Caroline Golon is a busy mom of two young girls and two rascally Persian rescue cats living in Columbus, Ohio. She’s passionate about animal welfare and creating happy households with both kids and pets. She’s a regular contributor to Vetstreet.com and other pet-centric sites. You can read more about Caroline’s adventures with kids and pets at her site, Crayons and Collars.
When couples who once doted on their pets become parents to human beings, the pets may get shuffled lower on the priority list. It doesn’t mean they’re loved any less, but parenting humans is tough work—it can be exhausting and all-consuming.
Yet I love my cats even more now that I have two human children. Here’s why:
They offer quiet companionship. When both of my daughters were infants and I awoke in the dead of night to feed them, I was never alone. One or both of my sweet cats would wander into the room to see what was happening, often hopping up on the chair with me as I rocked the baby back to sleep. I was exhausted, sometimes near tears, but my feline boys were always there with me.
They have never-ending patience. My cats have accepted their new human companions, who are now three and six years old. They’ve watched patiently as the girls grabbed at them as babies, staggered toward them as new walkers, ran after them as toddlers and tried to carry them around as preschoolers. Of course, through the years, we’ve always supervised interactions and made sure neither the cats nor the kids were in danger. The cats tolerated changes and unpredictability, and they still want to be with us—snuggled on the couch, on the back of the chair during story time and even sometimes in one of the girl’s laps. It makes my heart swell that they give such unconditional love.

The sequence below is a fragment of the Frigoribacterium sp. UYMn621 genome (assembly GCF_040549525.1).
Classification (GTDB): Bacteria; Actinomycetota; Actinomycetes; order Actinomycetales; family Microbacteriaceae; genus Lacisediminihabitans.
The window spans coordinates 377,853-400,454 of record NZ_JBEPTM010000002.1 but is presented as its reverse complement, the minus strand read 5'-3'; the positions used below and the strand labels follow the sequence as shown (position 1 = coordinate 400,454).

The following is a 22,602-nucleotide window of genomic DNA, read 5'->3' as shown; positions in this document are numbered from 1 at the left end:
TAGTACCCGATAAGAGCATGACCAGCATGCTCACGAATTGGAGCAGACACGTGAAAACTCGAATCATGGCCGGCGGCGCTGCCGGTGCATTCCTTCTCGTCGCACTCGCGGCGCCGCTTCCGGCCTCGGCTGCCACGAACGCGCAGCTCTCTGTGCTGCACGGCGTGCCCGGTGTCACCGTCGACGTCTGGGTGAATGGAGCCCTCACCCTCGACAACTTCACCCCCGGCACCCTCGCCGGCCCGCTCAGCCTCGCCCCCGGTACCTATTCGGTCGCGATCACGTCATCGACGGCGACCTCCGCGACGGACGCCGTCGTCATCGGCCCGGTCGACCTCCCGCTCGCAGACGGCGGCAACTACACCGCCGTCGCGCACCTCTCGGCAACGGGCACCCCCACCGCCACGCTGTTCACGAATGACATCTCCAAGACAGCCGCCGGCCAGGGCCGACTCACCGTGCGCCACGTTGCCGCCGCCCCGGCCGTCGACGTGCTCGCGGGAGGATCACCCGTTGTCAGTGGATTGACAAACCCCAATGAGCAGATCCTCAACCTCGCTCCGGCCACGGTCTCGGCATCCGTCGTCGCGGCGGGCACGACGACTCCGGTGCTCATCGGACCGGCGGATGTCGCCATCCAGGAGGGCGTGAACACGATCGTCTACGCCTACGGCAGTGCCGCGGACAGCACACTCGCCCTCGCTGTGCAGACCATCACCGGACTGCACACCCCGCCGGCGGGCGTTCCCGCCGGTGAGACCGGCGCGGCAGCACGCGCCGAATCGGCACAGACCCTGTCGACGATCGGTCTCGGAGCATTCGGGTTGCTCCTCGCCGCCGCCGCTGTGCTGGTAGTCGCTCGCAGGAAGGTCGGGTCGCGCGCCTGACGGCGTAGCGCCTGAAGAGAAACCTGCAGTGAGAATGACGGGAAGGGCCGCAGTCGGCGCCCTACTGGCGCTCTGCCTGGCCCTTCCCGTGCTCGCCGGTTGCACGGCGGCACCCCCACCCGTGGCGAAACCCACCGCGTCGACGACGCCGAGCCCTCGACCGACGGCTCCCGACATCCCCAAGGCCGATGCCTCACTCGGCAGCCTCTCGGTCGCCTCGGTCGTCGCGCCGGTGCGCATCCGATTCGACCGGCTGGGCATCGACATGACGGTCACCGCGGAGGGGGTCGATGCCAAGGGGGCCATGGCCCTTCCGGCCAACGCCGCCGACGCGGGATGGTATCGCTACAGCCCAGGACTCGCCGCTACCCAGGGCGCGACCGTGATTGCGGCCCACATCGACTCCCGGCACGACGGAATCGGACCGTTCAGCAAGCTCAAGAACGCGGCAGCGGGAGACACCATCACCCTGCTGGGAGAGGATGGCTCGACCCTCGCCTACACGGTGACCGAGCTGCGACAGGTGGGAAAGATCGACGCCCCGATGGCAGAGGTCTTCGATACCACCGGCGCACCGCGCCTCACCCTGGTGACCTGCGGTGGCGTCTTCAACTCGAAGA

They’re easy to care for. Compared to little humans, cats are easy to care for. Popping open cans of cat food and scooping the litter box is nothing compared to trying to devise healthy meals for a picky preschooler, or constantly wiping bottoms.
They teach valuable lessons. My cats taught my daughters at an early age to be gentle. The girls have learned to move slowly around animals and to respect their space. I see this when my kids politely ask to pet strange dogs or carefully approach other peoples’ cats when we’re visiting.
They’re still my babies. As my kids grow and become more independent, they don’t always want to be picked up or cuddled. They have their own lives, and I’m learning to adjust to that part of parenthood. But my cats? They’re still my babies. They still need me and want to be around me as much as possible. Everything changes so quickly but through everything, they’ve remained the same sweet, loving felines they’ve always been. And I love them more each day because of that.
Beginning Wednesday, December 17, clothing and accessories retailer Forever 21 is offering a collection of animal-themed apparel. In stores and online. $1 from the sale of each item will benefit the ASPCA’s life-saving work for animals nationwide.
The collection, featuring short and long-sleeved graphic tees and a hooded sweatshirt, will be available through November 5, 2015 while supplies last.